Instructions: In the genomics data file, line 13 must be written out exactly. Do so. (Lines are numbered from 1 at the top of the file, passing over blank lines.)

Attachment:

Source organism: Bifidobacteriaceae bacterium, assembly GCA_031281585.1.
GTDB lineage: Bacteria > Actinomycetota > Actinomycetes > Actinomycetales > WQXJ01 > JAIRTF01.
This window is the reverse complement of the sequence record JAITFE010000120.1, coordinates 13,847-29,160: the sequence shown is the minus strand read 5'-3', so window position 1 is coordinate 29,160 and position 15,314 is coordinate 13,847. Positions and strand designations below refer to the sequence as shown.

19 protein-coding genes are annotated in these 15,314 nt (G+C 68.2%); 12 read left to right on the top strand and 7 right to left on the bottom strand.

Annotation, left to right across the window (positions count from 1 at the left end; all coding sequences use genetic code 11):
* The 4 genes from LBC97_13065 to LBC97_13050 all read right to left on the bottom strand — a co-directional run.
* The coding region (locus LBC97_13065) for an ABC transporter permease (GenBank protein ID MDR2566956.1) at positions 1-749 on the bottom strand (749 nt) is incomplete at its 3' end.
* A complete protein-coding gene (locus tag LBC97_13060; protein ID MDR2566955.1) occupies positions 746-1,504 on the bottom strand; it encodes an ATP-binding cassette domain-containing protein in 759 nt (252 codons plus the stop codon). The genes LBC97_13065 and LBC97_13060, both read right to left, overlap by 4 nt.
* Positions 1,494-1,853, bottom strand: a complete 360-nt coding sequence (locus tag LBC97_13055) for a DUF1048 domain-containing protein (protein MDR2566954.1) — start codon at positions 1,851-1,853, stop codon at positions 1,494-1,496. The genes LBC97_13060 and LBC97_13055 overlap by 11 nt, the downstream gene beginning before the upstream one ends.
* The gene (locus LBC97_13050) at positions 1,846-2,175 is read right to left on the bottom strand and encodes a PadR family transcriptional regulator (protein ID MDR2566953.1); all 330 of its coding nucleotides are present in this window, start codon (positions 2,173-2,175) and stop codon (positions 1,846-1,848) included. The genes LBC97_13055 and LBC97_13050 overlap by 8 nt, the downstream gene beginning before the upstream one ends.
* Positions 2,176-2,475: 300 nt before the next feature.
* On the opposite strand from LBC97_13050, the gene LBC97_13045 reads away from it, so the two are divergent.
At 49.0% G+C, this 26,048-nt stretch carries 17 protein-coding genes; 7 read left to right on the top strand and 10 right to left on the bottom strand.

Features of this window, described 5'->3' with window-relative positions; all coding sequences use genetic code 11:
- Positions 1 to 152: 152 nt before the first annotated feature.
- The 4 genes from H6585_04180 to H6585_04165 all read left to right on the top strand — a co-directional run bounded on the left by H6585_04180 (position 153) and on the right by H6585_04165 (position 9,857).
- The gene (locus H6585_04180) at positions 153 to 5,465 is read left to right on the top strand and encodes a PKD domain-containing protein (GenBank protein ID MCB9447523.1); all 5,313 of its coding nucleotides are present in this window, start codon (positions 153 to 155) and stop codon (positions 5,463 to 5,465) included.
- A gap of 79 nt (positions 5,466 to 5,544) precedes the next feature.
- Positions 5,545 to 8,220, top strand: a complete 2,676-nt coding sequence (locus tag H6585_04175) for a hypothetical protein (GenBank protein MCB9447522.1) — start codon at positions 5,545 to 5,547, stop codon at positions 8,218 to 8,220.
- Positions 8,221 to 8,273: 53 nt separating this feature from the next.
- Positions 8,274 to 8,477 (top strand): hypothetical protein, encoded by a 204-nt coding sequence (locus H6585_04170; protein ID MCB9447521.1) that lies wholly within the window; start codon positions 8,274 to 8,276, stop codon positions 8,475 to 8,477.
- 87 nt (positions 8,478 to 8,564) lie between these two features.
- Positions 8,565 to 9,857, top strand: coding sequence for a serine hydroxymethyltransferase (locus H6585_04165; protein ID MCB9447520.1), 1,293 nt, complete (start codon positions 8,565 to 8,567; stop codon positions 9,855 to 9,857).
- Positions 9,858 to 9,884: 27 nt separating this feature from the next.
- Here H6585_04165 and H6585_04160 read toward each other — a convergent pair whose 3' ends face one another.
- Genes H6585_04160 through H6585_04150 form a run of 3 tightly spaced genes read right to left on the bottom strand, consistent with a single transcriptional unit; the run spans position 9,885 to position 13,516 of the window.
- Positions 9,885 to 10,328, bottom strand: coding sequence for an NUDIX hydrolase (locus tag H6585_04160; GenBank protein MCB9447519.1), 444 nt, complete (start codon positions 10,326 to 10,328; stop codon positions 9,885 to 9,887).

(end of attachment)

At 49.0% G+C, this 26,048-nt stretch carries 17 protein-coding genes; 7 read left to right on the top strand and 10 right to left on the bottom strand.